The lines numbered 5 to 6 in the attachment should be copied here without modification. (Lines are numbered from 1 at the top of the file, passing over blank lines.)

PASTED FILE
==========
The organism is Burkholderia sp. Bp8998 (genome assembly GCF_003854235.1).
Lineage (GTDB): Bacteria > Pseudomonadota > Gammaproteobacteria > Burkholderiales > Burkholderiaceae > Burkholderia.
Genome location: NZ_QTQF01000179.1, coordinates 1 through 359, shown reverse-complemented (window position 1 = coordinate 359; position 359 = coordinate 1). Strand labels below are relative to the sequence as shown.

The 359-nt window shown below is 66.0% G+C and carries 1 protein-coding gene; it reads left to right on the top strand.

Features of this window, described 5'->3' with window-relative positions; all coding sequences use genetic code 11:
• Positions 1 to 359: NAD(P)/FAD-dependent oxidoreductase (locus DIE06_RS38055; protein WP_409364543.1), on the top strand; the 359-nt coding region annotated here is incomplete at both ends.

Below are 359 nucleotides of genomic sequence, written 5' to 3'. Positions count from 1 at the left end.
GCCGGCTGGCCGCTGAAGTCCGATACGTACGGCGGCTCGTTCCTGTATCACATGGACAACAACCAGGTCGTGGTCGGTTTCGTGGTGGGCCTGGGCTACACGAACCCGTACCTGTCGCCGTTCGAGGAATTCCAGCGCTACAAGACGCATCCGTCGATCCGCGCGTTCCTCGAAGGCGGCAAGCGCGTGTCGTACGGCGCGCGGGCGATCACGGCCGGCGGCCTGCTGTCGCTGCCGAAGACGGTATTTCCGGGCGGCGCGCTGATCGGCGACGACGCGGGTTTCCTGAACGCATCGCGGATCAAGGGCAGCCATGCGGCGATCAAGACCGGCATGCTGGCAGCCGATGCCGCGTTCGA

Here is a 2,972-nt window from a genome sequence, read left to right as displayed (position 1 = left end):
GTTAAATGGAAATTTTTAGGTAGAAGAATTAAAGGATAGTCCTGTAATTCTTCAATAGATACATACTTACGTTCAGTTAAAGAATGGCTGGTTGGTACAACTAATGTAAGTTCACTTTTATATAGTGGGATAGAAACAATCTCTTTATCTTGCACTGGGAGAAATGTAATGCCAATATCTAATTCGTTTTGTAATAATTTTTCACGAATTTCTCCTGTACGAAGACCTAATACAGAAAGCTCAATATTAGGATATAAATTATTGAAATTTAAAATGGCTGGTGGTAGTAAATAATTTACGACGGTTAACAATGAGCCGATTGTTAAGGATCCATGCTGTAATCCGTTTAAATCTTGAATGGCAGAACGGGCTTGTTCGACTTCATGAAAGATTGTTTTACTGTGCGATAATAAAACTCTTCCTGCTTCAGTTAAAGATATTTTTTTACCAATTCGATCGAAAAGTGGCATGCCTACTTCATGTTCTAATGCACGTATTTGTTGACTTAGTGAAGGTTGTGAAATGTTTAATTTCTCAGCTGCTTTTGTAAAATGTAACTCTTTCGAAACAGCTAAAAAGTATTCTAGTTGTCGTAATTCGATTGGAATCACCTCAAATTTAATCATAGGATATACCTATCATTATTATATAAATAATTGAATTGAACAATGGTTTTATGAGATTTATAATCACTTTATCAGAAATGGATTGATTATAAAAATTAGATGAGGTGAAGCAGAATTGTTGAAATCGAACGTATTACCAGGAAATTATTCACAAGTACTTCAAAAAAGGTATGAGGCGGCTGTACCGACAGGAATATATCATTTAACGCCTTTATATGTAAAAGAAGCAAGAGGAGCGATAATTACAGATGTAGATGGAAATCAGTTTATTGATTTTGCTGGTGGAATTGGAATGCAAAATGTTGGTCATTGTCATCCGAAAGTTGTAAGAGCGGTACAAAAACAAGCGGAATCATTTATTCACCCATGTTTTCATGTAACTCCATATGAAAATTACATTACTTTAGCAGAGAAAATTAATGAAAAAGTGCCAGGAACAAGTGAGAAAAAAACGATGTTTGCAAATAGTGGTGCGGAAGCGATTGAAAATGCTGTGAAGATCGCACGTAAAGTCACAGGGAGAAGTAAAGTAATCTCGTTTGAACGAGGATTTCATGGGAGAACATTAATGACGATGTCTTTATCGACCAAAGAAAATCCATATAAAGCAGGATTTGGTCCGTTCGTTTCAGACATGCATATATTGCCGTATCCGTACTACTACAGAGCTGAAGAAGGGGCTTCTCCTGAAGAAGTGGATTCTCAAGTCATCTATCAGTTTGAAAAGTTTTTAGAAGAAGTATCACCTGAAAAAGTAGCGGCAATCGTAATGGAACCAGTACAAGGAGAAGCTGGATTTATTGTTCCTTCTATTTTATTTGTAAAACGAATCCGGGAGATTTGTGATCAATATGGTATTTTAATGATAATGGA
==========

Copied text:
Features of this window, described 5'->3' with window-relative positions; all coding sequences use genetic code 11:
• Positions 1 to 359: NAD(P)/FAD-dependent oxidoreductase (locus DIE06_RS38055; protein WP_409364543.1), on the top strand; the 359-nt coding region annotated here is incomplete at both ends.